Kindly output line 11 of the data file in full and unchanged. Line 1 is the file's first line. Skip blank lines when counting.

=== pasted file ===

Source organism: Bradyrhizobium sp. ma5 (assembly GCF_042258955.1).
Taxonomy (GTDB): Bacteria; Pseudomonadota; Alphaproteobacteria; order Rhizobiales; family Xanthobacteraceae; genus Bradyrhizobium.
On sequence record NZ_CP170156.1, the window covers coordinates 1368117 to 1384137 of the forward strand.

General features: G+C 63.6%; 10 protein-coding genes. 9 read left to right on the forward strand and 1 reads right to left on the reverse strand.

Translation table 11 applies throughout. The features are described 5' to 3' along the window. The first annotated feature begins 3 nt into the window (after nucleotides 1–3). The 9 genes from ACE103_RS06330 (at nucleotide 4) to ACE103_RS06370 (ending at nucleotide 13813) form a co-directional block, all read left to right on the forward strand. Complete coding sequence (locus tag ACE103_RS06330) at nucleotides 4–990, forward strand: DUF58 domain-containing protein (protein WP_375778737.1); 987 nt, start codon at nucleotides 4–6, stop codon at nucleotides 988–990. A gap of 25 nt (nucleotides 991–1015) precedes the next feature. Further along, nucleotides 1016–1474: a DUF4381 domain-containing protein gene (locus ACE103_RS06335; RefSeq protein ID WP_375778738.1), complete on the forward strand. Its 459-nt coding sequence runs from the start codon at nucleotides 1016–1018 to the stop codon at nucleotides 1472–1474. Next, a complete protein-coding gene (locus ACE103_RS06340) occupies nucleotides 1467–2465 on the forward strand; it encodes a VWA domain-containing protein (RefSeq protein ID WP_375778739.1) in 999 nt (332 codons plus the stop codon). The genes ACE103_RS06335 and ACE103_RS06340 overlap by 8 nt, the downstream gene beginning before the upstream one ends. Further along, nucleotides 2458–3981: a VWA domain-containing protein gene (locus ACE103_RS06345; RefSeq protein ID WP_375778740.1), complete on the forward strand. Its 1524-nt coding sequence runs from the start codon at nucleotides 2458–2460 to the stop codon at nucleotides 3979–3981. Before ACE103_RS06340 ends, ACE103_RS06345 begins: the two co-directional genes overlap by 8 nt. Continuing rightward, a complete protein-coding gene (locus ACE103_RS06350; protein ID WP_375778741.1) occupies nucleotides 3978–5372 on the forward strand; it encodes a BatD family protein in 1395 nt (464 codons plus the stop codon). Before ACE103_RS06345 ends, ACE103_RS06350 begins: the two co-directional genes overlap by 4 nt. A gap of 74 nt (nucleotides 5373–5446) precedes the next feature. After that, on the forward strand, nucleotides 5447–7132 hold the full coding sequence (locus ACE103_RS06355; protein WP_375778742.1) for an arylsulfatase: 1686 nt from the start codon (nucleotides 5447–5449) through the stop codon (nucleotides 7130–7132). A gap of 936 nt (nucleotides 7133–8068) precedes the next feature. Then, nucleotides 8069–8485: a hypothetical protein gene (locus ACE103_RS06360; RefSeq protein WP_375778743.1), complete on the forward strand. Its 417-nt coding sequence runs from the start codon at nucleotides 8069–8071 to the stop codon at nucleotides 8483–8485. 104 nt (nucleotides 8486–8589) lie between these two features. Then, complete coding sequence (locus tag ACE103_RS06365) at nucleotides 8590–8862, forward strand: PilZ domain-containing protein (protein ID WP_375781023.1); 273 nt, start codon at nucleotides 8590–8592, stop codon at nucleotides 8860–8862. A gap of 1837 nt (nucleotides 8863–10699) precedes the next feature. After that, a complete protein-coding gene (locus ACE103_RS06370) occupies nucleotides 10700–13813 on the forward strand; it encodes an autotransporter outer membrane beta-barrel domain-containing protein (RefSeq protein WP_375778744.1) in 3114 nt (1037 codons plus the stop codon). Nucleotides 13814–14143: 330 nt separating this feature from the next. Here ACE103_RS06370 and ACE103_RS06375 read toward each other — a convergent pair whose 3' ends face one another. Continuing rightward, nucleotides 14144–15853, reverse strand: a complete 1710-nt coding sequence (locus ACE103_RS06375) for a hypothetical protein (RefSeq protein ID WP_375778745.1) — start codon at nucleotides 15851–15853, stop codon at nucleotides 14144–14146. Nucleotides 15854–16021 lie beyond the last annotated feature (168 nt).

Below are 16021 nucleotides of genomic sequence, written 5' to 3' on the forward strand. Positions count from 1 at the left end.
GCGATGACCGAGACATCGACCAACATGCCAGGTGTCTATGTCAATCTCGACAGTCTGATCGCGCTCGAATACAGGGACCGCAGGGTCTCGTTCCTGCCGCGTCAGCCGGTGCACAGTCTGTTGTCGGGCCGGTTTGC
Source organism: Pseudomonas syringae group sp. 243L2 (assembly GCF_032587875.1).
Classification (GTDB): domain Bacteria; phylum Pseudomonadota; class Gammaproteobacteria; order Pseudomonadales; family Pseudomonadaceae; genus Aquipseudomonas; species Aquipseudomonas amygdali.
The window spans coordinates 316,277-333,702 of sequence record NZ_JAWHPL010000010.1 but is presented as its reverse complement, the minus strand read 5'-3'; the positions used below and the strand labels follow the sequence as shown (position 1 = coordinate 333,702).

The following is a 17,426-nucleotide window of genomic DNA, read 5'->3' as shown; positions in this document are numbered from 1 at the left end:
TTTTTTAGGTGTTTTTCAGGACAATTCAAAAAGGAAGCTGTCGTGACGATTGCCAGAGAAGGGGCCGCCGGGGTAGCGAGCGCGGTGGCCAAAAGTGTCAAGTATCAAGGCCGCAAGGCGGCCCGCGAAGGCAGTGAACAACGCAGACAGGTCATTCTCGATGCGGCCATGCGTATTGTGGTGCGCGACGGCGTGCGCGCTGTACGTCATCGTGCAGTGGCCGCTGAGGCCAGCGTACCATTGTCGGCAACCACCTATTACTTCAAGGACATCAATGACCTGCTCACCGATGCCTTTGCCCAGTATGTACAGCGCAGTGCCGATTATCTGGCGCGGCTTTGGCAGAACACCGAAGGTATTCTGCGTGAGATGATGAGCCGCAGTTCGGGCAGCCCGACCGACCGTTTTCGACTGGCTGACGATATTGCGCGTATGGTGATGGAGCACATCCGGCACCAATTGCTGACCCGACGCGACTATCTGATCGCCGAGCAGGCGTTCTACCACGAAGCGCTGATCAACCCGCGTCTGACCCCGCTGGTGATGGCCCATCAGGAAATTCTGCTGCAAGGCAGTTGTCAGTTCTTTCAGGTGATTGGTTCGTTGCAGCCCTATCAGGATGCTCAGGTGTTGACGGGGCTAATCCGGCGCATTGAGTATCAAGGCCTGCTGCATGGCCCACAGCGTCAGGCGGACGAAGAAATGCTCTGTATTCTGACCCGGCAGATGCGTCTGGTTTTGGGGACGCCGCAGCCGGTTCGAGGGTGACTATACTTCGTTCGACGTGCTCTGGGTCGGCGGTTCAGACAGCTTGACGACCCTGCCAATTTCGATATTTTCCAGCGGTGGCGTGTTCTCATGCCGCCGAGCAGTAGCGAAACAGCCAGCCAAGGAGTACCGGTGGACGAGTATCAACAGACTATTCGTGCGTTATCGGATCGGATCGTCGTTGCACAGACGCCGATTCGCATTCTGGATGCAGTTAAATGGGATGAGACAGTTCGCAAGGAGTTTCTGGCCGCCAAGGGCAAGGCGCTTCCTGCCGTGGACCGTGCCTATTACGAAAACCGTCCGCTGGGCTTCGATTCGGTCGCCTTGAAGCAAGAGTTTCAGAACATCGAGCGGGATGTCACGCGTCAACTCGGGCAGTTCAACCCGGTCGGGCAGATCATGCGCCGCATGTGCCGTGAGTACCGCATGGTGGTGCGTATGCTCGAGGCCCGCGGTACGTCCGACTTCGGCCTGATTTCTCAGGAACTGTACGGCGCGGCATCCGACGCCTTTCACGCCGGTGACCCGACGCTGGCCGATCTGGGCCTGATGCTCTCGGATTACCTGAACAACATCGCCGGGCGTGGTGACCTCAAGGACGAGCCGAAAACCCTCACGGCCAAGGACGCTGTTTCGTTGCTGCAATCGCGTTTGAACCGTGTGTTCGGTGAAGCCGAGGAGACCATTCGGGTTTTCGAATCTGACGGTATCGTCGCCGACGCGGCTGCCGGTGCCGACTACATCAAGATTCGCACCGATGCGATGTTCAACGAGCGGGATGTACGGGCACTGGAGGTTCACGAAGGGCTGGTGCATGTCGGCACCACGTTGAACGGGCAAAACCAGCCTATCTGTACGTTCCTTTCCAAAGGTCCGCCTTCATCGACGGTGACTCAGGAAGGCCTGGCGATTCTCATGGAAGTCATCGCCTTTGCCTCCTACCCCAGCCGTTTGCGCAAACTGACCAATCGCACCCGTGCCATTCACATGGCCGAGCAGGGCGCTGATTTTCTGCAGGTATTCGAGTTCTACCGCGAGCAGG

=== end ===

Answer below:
The following is a 17,426-nucleotide window of genomic DNA, read 5'->3' as shown; positions in this document are numbered from 1 at the left end: